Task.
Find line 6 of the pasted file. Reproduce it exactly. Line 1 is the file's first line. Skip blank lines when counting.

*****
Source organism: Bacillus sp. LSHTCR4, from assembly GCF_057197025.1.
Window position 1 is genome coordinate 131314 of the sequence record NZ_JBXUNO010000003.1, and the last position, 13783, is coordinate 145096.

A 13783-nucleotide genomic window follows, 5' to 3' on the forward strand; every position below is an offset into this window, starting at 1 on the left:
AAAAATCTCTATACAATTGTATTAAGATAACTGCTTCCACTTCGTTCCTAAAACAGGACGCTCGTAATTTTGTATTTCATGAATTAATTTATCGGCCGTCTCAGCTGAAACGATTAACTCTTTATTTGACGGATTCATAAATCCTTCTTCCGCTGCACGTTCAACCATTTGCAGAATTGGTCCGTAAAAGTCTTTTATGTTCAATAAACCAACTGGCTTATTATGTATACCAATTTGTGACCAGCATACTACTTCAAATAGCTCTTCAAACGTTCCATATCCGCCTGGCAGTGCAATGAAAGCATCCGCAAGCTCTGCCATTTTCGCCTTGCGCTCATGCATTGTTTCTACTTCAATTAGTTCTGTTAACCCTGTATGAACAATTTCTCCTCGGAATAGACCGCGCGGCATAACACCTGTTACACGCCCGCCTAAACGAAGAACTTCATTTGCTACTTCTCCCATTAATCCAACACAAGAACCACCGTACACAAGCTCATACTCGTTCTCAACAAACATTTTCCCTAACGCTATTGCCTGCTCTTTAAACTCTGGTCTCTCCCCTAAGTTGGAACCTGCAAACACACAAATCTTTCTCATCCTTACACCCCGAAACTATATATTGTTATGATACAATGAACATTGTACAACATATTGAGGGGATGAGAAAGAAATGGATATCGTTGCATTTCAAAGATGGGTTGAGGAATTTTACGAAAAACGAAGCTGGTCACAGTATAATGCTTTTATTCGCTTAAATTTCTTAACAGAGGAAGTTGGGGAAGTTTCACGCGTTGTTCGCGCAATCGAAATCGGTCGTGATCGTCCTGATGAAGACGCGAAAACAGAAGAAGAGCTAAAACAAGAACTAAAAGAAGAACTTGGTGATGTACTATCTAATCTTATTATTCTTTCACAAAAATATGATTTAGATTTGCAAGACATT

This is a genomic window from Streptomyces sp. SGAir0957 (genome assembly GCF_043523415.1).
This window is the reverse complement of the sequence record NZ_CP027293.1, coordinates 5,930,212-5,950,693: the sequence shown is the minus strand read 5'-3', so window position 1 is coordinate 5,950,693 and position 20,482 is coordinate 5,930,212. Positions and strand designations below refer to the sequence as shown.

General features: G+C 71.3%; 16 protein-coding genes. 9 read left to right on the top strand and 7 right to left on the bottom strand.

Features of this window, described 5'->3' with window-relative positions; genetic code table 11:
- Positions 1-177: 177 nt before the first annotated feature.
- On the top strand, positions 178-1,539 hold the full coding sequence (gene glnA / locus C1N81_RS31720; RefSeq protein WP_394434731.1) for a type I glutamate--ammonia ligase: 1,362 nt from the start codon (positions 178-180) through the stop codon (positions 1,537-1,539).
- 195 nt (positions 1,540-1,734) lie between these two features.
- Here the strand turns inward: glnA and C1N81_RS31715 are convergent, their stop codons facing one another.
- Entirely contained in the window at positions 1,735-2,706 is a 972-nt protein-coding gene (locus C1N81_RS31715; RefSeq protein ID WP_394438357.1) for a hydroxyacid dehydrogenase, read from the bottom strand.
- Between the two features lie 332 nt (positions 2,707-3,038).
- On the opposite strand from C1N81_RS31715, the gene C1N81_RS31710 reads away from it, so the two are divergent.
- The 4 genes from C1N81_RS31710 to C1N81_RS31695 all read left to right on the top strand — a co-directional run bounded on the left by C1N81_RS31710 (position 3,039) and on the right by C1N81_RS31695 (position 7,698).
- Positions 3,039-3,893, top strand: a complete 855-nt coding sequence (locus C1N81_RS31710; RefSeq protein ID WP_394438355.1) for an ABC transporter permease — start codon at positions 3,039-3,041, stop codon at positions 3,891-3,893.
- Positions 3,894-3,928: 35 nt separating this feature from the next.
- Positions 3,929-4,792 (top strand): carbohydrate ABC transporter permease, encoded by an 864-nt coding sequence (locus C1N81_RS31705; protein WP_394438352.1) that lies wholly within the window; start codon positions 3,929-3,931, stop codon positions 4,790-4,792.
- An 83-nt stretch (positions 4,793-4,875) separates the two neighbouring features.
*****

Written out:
This window is the reverse complement of the sequence record NZ_CP027293.1, coordinates 5,930,212-5,950,693: the sequence shown is the minus strand read 5'-3', so window position 1 is coordinate 5,950,693 and position 20,482 is coordinate 5,930,212. Positions and strand designations below refer to the sequence as shown.